Photographer Quintin Lake is walking 10,000km around the edge of Britain, capturing the ‘surprises, beauty and strangeness’ of our coastline.
Interview by Matthew Jones
I am walking and photographing the entirety of the British coastline. The project is called The Perimeter and I envisage it will take five years to complete.
There is nothing as profound as the experience of a landscape on foot. You meet people and discover little things that you wouldn’t notice if you were moving faster. I find walking a very meditative experience, and the subtle changes of the weather and the landscape from one day to the next are very inspiring.
I’m walking from dawn to dusk, carrying all my kit and mostly wild camping. My average distance is around 25 kilometres per day. I enjoy meeting and talking to other walkers, but I have to be quite disciplined with myself, or I’d never complete my daily distance. I’ve met three Ramblers groups in the last month!
I started at St Paul’s Cathedral, because it is iconic and symbolically it felt like the centre of London. I walked along the Thames Path to reach the Kent coast, and continued clockwise from there. I didn’t realise that on the Thames Path you can actually walk until you can’t see London any more after two days, which really puts the city into perspective. When you live there it sometimes feels like the centre of the universe. I’ve now walked nearly 2,000km in total.
I take about 400 photographs per day. I edit that down to about 15 images, and ultimately one or two which I then sell as prints. The editing process takes about as long as the actual walking, so for every day on the trail I need a day to edit the pictures.
My focus is on lesser-known stretches of coastline rather than well-known landmarks. It’s far easier to see them afresh. I’m very interested in modern infrastructure, like factories and ports. I find these structures fascinating, particularly on the coast where two worlds meet – the land and the sea – which creates a strange juxtaposition. I like that on a day’s walk you can pass a nuclear power station, a little fishing village and then go through an estuary. You get some amazing contrasts.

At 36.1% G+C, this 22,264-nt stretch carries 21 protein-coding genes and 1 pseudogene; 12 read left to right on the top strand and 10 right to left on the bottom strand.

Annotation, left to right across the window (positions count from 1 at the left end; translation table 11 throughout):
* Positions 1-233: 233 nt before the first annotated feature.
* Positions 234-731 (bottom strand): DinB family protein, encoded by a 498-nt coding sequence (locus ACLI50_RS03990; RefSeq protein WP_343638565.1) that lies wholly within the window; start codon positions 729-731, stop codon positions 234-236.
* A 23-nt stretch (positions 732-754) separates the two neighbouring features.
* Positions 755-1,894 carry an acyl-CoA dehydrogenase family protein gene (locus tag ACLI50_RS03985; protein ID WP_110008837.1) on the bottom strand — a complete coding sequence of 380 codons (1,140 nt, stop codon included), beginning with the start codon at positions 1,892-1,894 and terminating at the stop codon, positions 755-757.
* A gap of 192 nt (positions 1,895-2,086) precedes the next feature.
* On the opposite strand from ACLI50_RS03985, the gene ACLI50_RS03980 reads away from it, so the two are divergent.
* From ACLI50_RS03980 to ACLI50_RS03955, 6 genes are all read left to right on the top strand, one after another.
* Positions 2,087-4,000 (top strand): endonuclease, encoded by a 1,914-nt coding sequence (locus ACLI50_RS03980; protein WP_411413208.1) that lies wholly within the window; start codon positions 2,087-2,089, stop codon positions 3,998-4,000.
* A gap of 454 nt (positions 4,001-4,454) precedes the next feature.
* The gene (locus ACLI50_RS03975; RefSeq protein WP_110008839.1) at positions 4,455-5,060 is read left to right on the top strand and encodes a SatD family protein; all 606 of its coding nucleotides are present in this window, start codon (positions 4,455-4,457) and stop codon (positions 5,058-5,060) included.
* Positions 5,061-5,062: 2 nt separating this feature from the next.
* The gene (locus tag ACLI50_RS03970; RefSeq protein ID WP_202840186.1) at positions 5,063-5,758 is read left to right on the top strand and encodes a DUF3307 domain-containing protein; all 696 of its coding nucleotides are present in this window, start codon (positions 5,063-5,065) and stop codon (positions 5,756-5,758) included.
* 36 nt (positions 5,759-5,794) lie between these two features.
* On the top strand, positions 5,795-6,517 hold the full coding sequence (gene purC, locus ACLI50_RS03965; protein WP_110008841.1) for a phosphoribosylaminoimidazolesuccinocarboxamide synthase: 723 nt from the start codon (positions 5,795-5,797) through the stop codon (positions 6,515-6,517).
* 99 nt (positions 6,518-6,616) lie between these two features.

The walking is difficult. I’m an ultralight backpacker so my gear is very light, but my camera is very heavy. In total I’m carrying between 14 and 16 kilos including food. I found the Cornish stretch of the South West Coast Path very tough, as there is so much up and down.
The Isle of Grain in north Kent is particularly strange and remote. I enjoyed that stretch very much. The only encounters I had there were with security guards, asking what I was doing! Crossing the River Erme in south Devon was also a special moment. In places it felt like being in the jungle – and at low tide you can just wade through it to cross. I felt like I was hardly in Britain at all.
There’s much more to our coastline than the honeypot stretches. The less commonly visited areas can feel surprisingly isolated and untamed – particularly if the weather is not on your side.
This is a huge commitment, but the public response to date has been amazing. I get wonderful emails and comments daily, and I hope my images inspire people to go out and walk, and see their country a bit differently. It would be a great gift if this project had that effect on people.
It’s both a physical and a creative challenge. I found Cornwall very difficult to photograph – almost every view looks like a beautiful postcard, but creatively I want to say something different to that, to find original compositions. And when I’m knackered that becomes even more difficult!
Our national coastal heritage must be respected and valued. If it’s gone then it’s gone forever, and there is nowhere else like it in the world at all. It is gratifying how many parts of the coast are protected. Various trails, trusts and other national bodies are doing valuable work. But the crucial thing is that people go out and see it for themselves, and realise how much coastal walking enriches their own lives.
It’s not always easy to walk Britain’s coastline. I’ve had run-ins with landowners and barbed wire – it becomes a problem as soon as you leave the trails or the stretches of England Coast Path that have already been opened. Also, because I’m not taking any ferries, I have to take big detours around estuaries, where there is rarely a path network. The most dangerous bit has been walking along tiny high-hedged roads in Devon and Cornwall, where drivers just aren’t expecting pedestrians.
Joining up the England Coast Path will be a great step forward. Spreading room that gives access to clifftops and beaches is hugely important – currently it sometimes feels like you’re walking along a sort of prison corridor, as on parts of the Thames Path. Even in some beautiful areas you find yourself hemmed in on the path, which seems rather mean.
Find out more and purchase prints at https://theperimeter.uk/